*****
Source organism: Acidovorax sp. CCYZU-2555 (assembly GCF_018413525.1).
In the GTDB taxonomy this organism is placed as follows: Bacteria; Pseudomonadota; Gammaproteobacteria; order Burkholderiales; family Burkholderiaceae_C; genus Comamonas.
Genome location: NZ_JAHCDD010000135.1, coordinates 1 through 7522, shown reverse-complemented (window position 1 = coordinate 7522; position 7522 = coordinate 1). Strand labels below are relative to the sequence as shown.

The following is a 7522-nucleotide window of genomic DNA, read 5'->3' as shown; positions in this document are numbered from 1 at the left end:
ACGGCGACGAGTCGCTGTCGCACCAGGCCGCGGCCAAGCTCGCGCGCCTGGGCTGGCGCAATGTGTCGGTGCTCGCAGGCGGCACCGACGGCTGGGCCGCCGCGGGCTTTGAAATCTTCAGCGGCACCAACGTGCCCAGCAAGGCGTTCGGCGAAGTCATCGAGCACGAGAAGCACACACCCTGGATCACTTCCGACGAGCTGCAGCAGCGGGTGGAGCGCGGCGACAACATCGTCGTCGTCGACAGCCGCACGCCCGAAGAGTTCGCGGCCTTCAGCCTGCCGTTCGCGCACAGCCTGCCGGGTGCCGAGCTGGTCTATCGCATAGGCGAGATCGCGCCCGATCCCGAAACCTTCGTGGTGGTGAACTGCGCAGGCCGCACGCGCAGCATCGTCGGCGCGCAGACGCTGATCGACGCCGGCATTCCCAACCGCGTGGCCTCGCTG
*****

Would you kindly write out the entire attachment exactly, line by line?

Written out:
Source organism: Acidovorax sp. CCYZU-2555 (assembly GCF_018413525.1).
In the GTDB taxonomy this organism is placed as follows: Bacteria; Pseudomonadota; Gammaproteobacteria; order Burkholderiales; family Burkholderiaceae_C; genus Comamonas.
Genome location: NZ_JAHCDD010000135.1, coordinates 1 through 7522, shown reverse-complemented (window position 1 = coordinate 7522; position 7522 = coordinate 1). Strand labels below are relative to the sequence as shown.

The following is a 7522-nucleotide window of genomic DNA, read 5'->3' as shown; positions in this document are numbered from 1 at the left end:
ACGGCGACGAGTCGCTGTCGCACCAGGCCGCGGCCAAGCTCGCGCGCCTGGGCTGGCGCAATGTGTCGGTGCTCGCAGGCGGCACCGACGGCTGGGCCGCCGCGGGCTTTGAAATCTTCAGCGGCACCAACGTGCCCAGCAAGGCGTTCGGCGAAGTCATCGAGCACGAGAAGCACACACCCTGGATCACTTCCGACGAGCTGCAGCAGCGGGTGGAGCGCGGCGACAACATCGTCGTCGTCGACAGCCGCACGCCCGAAGAGTTCGCGGCCTTCAGCCTGCCGTTCGCGCACAGCCTGCCGGGTGCCGAGCTGGTCTATCGCATAGGCGAGATCGCGCCCGATCCCGAAACCTTCGTGGTGGTGAACTGCGCAGGCCGCACGCGCAGCATCGTCGGCGCGCAGACGCTGATCGACGCCGGCATTCCCAACCGCGTGGCCTCGCTG